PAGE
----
[3] Oliver O’Donovan, Begotten or Made? (Oxford: OUP. 1984), p.17.

[4] See Kathleen Sloan,  ‘Trading on the Female Body: Surrogacy, Exploitation, and Collusion by the US Government,’  Public Discourse, 25 April, 2017 at https://www.thepublicdiscourse.com/2017/04/19109/

[5] Where there is both conception outside of the married relationship between husband and wife and surrogacy, as in the case of Adam and Ian on the Archers, this is doubly problematic.

Wayne Grudem’s new proposal on divorce – a response.

In my previous article on divorce and re-marriage I argued that 1 Corinthians 7:15 allows for divorce only in the specific circumstance of a divorce initiated by an unbelieving spouse. This traditional reading of the text has recently been challenged by the veteran American Evangelical scholar Wayne Grudem. In this paper I respond to this challenge.

In his paper ‘Grounds for Divorce: Why I Now Believe There Are More Than Two – An Argument for Including Abuse in the Phrase “In Such Cases” in 1 Corinthians 7:15,’ which was first delivered at the meeting of the Evangelical Theological Society in November 2019,  Grudem suggests that 1 Corinthians 7:15 shows that spousal abuse should be regarded as an additional legitimate ground for divorce alongside adultery and divorce by an unbelieving spouse.[1]

Grudem’s proposal

His proposal is that divorce on the grounds of spousal abuse should be regarded as morally permissible:

‘… in situations where one spouse is repeatedly inflicting substantial harm on the other spouse, such that the abused spouse must leave the home for self-protection, and also in other situations that are similarly destructive to a marriage.’

He further states that: ‘This ‘substantial harm’ could be physical or mental/emotional (from verbal and relational cruelty).’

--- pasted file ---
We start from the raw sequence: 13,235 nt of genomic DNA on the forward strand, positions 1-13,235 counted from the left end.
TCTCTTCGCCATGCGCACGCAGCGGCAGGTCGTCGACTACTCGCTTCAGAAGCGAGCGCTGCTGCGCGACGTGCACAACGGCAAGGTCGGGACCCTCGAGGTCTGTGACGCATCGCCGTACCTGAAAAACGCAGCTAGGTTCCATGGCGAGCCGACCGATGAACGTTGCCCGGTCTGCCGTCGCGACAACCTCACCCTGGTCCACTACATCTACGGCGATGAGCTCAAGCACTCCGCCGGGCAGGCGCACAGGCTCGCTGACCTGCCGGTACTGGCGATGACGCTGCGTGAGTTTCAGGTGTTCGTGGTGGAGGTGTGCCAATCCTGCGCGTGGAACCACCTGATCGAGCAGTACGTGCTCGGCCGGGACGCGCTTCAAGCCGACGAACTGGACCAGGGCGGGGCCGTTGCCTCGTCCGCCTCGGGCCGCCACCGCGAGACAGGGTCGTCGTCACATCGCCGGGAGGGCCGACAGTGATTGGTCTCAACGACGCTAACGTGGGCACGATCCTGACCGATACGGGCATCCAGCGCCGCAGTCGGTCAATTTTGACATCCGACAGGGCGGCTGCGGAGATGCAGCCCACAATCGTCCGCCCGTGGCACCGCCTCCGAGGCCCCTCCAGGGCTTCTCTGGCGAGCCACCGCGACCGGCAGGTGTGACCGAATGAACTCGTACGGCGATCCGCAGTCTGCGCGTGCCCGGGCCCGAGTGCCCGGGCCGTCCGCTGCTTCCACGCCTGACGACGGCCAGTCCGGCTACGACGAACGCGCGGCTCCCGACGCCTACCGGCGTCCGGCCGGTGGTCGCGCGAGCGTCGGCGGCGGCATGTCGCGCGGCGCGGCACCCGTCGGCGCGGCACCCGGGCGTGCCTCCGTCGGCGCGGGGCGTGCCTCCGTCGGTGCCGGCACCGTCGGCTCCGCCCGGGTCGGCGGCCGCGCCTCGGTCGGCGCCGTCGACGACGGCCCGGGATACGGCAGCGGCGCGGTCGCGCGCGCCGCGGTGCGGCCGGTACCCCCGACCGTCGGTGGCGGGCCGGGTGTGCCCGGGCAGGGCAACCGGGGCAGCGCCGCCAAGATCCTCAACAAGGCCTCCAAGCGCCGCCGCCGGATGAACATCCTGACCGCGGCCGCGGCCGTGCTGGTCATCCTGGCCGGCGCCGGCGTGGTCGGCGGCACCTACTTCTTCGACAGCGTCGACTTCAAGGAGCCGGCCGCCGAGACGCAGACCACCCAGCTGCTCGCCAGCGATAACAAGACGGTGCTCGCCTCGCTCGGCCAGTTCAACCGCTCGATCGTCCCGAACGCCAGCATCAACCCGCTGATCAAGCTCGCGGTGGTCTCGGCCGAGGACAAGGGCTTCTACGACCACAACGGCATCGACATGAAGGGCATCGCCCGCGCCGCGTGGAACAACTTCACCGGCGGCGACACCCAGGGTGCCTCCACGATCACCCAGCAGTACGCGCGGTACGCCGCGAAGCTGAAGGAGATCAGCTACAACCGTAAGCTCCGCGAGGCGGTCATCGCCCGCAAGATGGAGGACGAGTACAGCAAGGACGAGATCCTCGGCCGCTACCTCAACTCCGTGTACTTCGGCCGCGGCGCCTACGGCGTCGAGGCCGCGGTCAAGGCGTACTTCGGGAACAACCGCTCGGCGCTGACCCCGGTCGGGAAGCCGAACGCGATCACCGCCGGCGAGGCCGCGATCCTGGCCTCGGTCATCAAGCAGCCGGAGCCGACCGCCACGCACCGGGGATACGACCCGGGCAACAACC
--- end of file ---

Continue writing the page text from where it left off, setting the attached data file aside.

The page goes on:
The basis on which he makes this proposal is the argument that in 1 Corinthians 7:15b the Greek phrase ἐν τοῖς τοιούτοις , translated ‘in such a case’ in the RSV, ‘in such circumstances’ in the NIV and ‘in such cases’ in the ESV, should be translated as ‘in this and other similarly destructive cases.’ According to Grudem, if we translate 1 Corinthians 15b in this way, the particular case of the desertion of a Christian by an unbelieving spouse which Paul discusses in 1 Corinthians 7:12-15a becomes merely one among a range of cases in which a spouse’s action destroys a marriage and divorce is then legitimate, and spousal abuse should be regarded as such a case.

He offers three reasons for reading 1 Corinthians 7:15 in this way.

First, there are many examples from extra-biblical Greek literature in which the phrase ἐν τοῖς τοιούτοις refers to a range of cases illustrated by one example.

Secondly, the writers of the New Testament use phrases such as  τὸν τοιοῦτον, ὁ τοιοῦτος, or ἐν τούτῳ,  when they are referring to only one specific example and therefore Paul’s use of  ἐν τοῖς τοιούτοις in 1 Corinthians 7:15 must therefore refer to a range of examples as is the case in the extra-biblical literature previously mentioned.

Thirdly, the range of cases illustrated by the case of desertion by an unbelieving spouse must be cases in which a spouse takes action destructive of a marriage, since this what the illustration refers to. Spousal abuse would count as such a case because it too is destructive of a marriage.

Why Grudem’s proposal is implausible

What are we to make of this argument?

  • Grudem is right to say that spousal abuse is something which Christians need to take with the utmost seriousness.
  • Grudem is correct in what he says about the use of ἐν τοῖς τοιούτοις in the extra-biblical literature he quotes[2] and about the phrases the New Testament writers use to refer to a single person or thing.
  • Nevertheless, Grudem is wrong to say that in 1 Corinthians 7:15 the phrase ἐν τοῖς τοιούτοις in refers to a range of cases beyond desertion by an unbelieving spouse.

In order to understand why Grudem is wrong at point (c ) we need to note, first of all, that in the extra-biblical texts quoted by Grudem which use the phrase ἐν τοῖς τοιούτοις the reason a range of cases wider than the one specifically referred to in the text needs to be inferred is that this is necessary in order to make sense of what the text is saying.